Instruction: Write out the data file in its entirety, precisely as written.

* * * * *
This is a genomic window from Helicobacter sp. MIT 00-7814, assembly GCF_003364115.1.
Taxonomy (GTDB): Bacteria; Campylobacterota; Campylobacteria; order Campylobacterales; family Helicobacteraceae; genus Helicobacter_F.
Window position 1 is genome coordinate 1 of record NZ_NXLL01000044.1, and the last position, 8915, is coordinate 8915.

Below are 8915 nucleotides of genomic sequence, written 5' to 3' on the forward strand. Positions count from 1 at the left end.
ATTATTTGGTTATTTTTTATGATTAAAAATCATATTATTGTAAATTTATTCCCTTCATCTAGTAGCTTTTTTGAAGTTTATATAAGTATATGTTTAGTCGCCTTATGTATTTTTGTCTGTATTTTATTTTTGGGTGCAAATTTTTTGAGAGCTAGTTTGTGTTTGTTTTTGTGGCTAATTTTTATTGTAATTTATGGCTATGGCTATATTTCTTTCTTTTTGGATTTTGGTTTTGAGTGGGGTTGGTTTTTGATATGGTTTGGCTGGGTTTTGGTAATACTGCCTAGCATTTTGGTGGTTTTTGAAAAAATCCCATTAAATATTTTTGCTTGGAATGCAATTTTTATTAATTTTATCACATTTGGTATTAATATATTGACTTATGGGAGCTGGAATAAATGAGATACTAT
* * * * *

This is a genomic window from Helicobacter sp. MIT 00-7814, assembly GCF_003364115.1.
Taxonomy (GTDB): Bacteria; Campylobacterota; Campylobacteria; order Campylobacterales; family Helicobacteraceae; genus Helicobacter_F.
Window position 1 is genome coordinate 1 of record NZ_NXLL01000044.1, and the last position, 8915, is coordinate 8915.

Below are 8915 nucleotides of genomic sequence, written 5' to 3' on the forward strand. Positions count from 1 at the left end.
ATTATTTGGTTATTTTTTATGATTAAAAATCATATTATTGTAAATTTATTCCCTTCATCTAGTAGCTTTTTTGAAGTTTATATAAGTATATGTTTAGTCGCCTTATGTATTTTTGTCTGTATTTTATTTTTGGGTGCAAATTTTTTGAGAGCTAGTTTGTGTTTGTTTTTGTGGCTAATTTTTATTGTAATTTATGGCTATGGCTATATTTCTTTCTTTTTGGATTTTGGTTTTGAGTGGGGTTGGTTTTTGATATGGTTTGGCTGGGTTTTGGTAATACTGCCTAGCATTTTGGTGGTTTTTGAAAAAATCCCATTAAATATTTTTGCTTGGAATGCAATTTTTATTAATTTTATCACATTTGGTATTAATATATTGACTTATGGGAGCTGGAATAAATGAGATACTAT